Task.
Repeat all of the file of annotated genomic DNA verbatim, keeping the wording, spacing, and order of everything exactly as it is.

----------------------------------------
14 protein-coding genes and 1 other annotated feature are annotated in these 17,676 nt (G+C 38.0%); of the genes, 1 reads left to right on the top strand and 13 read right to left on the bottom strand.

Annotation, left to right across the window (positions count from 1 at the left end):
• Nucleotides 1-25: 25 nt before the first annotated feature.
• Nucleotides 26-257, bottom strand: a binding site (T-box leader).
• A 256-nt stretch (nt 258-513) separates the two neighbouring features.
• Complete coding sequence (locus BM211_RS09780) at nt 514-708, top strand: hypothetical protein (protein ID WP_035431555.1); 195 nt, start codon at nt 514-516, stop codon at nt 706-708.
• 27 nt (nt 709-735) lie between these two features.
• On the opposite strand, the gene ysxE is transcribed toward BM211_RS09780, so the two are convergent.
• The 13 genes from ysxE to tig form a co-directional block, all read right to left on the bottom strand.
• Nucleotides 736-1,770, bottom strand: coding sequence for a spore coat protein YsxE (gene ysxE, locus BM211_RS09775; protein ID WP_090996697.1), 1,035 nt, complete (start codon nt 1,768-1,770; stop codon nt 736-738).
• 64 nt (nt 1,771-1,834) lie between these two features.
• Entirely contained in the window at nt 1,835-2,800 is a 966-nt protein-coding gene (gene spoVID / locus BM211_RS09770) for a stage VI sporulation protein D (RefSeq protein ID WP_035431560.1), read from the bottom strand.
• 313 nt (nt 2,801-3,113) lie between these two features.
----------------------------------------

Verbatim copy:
14 protein-coding genes and 1 other annotated feature are annotated in these 17,676 nt (G+C 38.0%); of the genes, 1 reads left to right on the top strand and 13 read right to left on the bottom strand.

Annotation, left to right across the window (positions count from 1 at the left end):
• Nucleotides 1-25: 25 nt before the first annotated feature.
• Nucleotides 26-257, bottom strand: a binding site (T-box leader).
• A 256-nt stretch (nt 258-513) separates the two neighbouring features.
• Complete coding sequence (locus BM211_RS09780) at nt 514-708, top strand: hypothetical protein (protein ID WP_035431555.1); 195 nt, start codon at nt 514-516, stop codon at nt 706-708.
• 27 nt (nt 709-735) lie between these two features.
• On the opposite strand, the gene ysxE is transcribed toward BM211_RS09780, so the two are convergent.
• The 13 genes from ysxE to tig form a co-directional block, all read right to left on the bottom strand.
• Nucleotides 736-1,770, bottom strand: coding sequence for a spore coat protein YsxE (gene ysxE, locus BM211_RS09775; protein ID WP_090996697.1), 1,035 nt, complete (start codon nt 1,768-1,770; stop codon nt 736-738).
• 64 nt (nt 1,771-1,834) lie between these two features.
• Entirely contained in the window at nt 1,835-2,800 is a 966-nt protein-coding gene (gene spoVID / locus BM211_RS09770) for a stage VI sporulation protein D (RefSeq protein ID WP_035431560.1), read from the bottom strand.
• 313 nt (nt 2,801-3,113) lie between these two features.